Crete is a comparatively new market since if you were a foreigner it has only been possible to buy property in Greece without a Greek partner since 1990.
Before then only few foreigners with a good knowledge of Crete and trustworthy friends were willing to invest their money in property. The advent of the European Union changed all this and more and more EU citizens have been buying property on the island.
Easing of restrictions created a little construction boom in some areas (for example Plaka and Kokkino Horio in Apokorona), driven especially by British buyers wanting to retire in the sun. This led to massive increases in property prices in these areas which in turn triggered speculation and all sorts of excesses. Of course that bubble eventually burst and there are now a lot of houses waiting to be sold and not finding any buyers.
There are now far less estate agents and property developers than there were during the short boom years. The ones that have survived the bust are more likely to be the serious ones and that’s good news. Most of the sharks and bottom feeders that were attracted by the boom are now gone elsewhere or out of business.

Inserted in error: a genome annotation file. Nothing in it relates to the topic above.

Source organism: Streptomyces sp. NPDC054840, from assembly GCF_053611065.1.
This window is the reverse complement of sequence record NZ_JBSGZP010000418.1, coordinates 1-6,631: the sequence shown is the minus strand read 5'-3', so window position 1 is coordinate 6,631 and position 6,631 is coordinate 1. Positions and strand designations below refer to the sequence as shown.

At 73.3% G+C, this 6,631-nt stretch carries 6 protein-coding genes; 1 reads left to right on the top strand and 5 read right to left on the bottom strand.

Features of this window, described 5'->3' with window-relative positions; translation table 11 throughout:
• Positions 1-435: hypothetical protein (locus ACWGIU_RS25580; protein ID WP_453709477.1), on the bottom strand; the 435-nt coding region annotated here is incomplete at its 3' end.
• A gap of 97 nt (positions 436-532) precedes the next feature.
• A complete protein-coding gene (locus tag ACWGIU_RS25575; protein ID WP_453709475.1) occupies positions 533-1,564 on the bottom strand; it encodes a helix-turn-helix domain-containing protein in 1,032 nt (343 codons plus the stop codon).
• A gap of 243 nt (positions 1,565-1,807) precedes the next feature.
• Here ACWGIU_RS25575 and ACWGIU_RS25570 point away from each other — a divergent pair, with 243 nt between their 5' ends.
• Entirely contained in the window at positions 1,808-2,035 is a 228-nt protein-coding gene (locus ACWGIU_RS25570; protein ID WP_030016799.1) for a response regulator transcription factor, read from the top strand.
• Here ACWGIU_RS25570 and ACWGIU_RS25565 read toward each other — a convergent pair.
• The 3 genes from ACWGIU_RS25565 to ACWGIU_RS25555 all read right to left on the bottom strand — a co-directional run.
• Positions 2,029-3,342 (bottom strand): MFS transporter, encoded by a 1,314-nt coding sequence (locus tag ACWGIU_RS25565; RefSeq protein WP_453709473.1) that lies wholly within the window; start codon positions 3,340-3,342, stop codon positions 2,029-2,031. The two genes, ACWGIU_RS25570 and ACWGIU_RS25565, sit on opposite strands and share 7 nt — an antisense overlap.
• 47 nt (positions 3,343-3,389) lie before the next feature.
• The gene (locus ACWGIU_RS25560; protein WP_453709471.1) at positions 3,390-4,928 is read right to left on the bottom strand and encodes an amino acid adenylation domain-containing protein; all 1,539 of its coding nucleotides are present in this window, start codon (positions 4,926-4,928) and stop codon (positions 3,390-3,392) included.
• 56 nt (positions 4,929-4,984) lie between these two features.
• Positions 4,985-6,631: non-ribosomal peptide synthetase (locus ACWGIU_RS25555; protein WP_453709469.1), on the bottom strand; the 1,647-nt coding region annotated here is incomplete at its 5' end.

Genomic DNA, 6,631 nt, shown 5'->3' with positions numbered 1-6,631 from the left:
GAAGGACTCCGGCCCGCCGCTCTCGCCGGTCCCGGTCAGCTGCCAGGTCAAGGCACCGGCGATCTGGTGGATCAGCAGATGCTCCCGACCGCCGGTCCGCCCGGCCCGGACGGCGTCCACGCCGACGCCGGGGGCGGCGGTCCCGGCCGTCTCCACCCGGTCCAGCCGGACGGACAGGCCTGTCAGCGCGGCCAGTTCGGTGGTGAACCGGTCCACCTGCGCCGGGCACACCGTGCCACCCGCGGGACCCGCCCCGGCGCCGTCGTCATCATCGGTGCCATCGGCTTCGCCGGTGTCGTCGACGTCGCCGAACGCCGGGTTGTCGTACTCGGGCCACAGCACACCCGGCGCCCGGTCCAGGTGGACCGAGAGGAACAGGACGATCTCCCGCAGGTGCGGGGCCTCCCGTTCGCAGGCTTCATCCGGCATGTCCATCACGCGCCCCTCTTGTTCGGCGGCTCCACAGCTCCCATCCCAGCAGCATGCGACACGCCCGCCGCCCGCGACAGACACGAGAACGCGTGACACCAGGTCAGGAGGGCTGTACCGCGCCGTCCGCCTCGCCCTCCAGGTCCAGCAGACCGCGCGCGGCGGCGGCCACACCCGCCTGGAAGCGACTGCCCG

The other piece of good news is that it is now a very good time to buy property in Crete as prices have fallen considerably (see investment value).
If you want to build a house from scratch what you need to bear in mind is that building regulations are a lot tighter here than it may appear at first sight and that you will not get away with buying a plot of land and building your house as a DIY projects as there are plenty of regulations (the most significant one is probably the anti-earthquake building specification) that have to be adhered to.
Trying to build or renovate a house without using a local architect is not a good idea and may be a false economy (if saving money was your intention in the first place). The climate of Crete is very different from the climate of northern Europe and may demand different types of building materials and procedures. Dealing with builders without a local architect to oversee the project may also have catastrophic (or at least expensive) results. This is not because local builders are bad workers but it is more likely due to communication problems.
For more information on different aspects of buying property in Crete, follow the links below. Please note that this information is only given as guideline by an informed lay person, not by a specialist in the real estate or building trade.